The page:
Monday, December 8, 2008


Brigadier (r) Samson Simon Sharaf

It is the destiny of every professional soldier to lie in wait for a day that may never come and yet be prepared if it does even at the peril of his life. Soldiering for me and my friends like Alvi, spans those romantic expanses of military life through all its peaks and valleys, which none other than soldiers grasp; and always leading towards a horizon of ideals that no other profession can rival.
The honour of the country is paramount; that of the men one commands the next; and self, the last

It is only this profession that reaches the closest zeniths of ideals, as its brave soldiers are expected to sacrifice their today for the tomorrow of others; the ultimate destiny for a professional soldier whenever the need so arises.

Such are the rallying points to build courage when valour seems to fail; to regain faith when despair abounds; and to create hope when it is forlorn. It is the integration and internalising of this code that arouses a sense of pride and yet of humility which was and will be, with me always

We belong to the breed of officers that volunteered for the Army after the tragedy of 1971. These 36 years have taught us to be proud as well as be unbending in honest failure. It opened vistas of true wisdom and meekness of strength. Our emotions were not ours alone but also shared by every individual of the armed forces. There was therefore always, a temperate will, a quality of imagination, vigour of the emotions, an appetite for adventure and the resolve to win back the lost honour.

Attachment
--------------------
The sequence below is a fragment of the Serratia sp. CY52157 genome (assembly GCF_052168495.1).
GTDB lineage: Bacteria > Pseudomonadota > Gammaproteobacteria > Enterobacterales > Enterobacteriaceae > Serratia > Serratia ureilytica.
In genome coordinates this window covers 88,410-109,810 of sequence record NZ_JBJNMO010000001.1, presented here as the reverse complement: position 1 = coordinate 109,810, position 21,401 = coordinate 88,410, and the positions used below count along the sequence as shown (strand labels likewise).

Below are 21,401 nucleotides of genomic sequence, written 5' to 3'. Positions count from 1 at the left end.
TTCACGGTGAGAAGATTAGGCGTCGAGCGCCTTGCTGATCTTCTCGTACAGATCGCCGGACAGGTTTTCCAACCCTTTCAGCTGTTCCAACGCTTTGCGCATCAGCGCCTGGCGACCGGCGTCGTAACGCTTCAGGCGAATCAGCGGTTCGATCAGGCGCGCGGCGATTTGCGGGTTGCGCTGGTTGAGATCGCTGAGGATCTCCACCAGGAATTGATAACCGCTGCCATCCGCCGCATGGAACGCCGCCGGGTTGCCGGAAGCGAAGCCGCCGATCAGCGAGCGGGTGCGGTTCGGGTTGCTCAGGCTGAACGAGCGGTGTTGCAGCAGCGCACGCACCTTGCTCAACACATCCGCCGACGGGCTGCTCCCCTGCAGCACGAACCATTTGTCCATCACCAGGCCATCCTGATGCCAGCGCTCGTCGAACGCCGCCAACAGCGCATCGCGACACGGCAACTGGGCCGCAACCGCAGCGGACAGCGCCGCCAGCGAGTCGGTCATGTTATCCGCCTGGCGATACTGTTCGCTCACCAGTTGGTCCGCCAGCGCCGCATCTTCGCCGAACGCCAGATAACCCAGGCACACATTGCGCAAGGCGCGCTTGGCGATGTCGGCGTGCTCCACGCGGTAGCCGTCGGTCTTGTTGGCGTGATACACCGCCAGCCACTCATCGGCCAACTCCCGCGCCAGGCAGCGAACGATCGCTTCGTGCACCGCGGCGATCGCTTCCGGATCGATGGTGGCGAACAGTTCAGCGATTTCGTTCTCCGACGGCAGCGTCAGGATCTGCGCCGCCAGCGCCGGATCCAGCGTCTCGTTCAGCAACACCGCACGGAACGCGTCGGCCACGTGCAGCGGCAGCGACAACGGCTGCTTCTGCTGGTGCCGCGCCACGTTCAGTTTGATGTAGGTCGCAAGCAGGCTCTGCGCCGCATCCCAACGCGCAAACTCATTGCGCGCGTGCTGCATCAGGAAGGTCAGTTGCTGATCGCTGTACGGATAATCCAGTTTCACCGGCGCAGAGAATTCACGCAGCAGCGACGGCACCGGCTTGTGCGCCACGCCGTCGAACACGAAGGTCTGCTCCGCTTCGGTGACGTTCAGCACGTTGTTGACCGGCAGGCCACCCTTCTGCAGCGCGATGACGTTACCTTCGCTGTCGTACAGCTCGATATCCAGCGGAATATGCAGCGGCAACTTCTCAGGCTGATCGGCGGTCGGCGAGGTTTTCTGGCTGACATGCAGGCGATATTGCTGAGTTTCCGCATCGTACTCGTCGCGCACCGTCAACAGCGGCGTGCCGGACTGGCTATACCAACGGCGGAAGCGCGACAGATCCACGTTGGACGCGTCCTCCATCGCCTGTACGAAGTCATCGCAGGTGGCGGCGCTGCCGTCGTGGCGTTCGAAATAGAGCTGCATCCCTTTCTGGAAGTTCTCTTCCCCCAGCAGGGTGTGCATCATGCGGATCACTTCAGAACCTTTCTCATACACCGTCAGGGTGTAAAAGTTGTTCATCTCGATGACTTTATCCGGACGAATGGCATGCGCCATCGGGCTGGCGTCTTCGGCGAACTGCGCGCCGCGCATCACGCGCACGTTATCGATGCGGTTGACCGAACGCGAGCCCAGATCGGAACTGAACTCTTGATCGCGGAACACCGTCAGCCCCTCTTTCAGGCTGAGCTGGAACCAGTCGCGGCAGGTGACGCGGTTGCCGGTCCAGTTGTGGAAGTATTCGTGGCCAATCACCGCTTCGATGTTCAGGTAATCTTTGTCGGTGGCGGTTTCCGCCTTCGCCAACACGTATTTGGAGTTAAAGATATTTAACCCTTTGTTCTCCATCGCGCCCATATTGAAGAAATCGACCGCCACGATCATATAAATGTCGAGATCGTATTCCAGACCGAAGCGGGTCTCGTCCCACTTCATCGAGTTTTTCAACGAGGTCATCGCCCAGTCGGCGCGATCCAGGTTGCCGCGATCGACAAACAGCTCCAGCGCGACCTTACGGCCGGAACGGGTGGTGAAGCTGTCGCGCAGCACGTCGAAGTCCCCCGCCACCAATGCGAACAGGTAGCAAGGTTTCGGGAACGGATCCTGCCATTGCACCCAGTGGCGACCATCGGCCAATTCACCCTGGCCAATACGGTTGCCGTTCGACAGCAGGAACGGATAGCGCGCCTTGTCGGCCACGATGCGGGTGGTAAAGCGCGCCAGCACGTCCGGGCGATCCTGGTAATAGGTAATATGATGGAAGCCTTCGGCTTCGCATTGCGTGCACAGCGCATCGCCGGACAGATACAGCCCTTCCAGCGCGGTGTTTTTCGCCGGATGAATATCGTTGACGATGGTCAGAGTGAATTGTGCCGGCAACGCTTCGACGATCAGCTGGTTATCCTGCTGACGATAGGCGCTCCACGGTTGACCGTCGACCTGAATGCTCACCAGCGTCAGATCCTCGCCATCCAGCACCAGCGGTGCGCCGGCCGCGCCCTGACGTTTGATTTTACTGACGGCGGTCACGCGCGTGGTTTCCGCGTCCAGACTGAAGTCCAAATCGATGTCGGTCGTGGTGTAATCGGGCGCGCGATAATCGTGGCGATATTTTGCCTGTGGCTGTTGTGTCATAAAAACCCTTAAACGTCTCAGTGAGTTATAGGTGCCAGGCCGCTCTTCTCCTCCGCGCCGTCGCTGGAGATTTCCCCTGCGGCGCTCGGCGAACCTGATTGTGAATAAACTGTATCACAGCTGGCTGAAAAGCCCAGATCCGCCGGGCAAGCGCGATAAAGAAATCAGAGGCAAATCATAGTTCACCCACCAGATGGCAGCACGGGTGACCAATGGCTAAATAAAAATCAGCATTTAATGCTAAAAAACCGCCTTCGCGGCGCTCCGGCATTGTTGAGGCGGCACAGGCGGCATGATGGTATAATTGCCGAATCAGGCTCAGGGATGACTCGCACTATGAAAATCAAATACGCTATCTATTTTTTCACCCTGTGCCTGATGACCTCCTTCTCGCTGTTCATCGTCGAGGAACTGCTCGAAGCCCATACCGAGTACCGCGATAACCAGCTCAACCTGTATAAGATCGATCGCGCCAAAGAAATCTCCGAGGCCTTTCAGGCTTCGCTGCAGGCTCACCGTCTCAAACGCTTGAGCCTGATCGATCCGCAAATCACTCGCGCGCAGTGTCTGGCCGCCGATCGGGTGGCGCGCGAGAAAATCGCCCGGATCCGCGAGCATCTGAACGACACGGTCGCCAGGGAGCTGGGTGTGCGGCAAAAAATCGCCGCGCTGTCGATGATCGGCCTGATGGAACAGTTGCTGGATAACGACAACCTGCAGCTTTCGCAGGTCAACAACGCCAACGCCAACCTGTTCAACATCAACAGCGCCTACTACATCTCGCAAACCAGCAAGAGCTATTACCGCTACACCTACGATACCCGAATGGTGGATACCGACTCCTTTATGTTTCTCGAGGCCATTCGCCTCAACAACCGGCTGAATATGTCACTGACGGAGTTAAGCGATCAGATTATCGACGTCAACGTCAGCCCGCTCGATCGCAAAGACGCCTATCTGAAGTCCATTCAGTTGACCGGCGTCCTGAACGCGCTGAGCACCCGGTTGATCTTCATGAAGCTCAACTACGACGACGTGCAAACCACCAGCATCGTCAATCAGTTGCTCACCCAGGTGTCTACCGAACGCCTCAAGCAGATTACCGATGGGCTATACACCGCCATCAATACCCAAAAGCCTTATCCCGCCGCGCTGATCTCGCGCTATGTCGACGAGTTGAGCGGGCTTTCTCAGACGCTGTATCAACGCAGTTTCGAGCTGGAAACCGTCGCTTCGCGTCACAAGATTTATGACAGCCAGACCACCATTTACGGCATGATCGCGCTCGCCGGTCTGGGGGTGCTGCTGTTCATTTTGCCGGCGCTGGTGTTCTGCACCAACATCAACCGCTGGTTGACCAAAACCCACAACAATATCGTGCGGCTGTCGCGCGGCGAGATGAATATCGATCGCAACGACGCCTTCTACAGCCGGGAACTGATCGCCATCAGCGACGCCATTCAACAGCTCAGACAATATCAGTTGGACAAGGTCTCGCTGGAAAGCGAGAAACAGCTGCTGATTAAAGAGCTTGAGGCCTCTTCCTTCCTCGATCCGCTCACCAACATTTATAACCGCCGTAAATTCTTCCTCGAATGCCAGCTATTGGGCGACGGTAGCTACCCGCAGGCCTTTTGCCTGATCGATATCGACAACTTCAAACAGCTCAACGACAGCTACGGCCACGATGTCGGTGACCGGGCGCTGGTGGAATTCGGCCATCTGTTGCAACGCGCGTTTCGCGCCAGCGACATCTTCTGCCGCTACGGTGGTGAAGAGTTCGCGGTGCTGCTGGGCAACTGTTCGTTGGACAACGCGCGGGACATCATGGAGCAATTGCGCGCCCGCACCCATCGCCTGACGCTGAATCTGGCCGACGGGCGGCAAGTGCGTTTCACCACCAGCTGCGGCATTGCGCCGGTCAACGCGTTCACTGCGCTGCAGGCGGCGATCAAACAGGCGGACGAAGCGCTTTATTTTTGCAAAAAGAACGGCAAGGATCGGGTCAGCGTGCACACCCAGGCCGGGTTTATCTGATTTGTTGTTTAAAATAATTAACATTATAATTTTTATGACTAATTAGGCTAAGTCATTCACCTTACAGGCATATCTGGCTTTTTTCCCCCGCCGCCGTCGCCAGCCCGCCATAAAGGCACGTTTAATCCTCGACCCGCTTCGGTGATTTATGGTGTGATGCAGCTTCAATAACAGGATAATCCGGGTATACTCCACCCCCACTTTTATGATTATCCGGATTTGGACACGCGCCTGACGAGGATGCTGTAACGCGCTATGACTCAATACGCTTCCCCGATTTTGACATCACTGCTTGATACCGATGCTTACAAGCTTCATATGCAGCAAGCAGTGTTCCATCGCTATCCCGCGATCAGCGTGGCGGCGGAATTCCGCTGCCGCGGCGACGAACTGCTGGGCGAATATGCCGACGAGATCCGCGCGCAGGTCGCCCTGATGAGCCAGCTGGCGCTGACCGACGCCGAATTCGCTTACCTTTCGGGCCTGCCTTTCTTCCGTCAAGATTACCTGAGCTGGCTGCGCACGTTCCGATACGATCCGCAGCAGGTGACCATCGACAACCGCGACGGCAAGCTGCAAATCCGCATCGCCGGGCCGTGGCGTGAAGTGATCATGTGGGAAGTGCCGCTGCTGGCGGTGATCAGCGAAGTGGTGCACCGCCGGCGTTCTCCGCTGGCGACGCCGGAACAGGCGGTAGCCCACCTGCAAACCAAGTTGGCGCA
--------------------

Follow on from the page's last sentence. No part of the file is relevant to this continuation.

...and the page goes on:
The day I joined Pakistan Military Academy, a group of seniors especially came to see me. Though I spoke lucid English, they were all amused to hear me speak urdu in typical Lahori dialect. A just for fun ragging was followed by a visit to the cafeteria, where we chanced to talk of our linkages with Pakistanis in Kenya, my sister being one. I was impressed the way he talked of Pakistan and the army. It was later I learnt that he had renounced his British moorings only to join the army.

Alvi loved to flirt with danger. In boxing he took on Talat, a cadet twice his weight and danced around him. In assault course, he set a record and jumped obstacles so reminiscent of the safari land he came from. He ran like a true Kenyan marathon runner and would always lead in the grueling nine miles run

In 1973, we did our adventure parachuting course together. We were instructors together in School of Infantry and Tactics and did our Staff course in Quetta in 1985 in the same batch. That’s when we both got our second daughters.

We had frequent contacts in 1999-2000 when he commanded the SSG and I was in Military Operations. Then again when he was a Major General, we worked together on the Heliborne Rapid Reaction Force.

After our retirements, we usually brushed shoulders at Tai Pan Restaurant of PC Rawalpindi. Despite the unceremonious exit, he had not lost his bubbling demeanor and confidence. He was just the same.

To me he remains a living memory of a young teenager shouting ‘four men left door’ as we prepared to jump from the 34 feet tower. He was so full of life, vigor and energy

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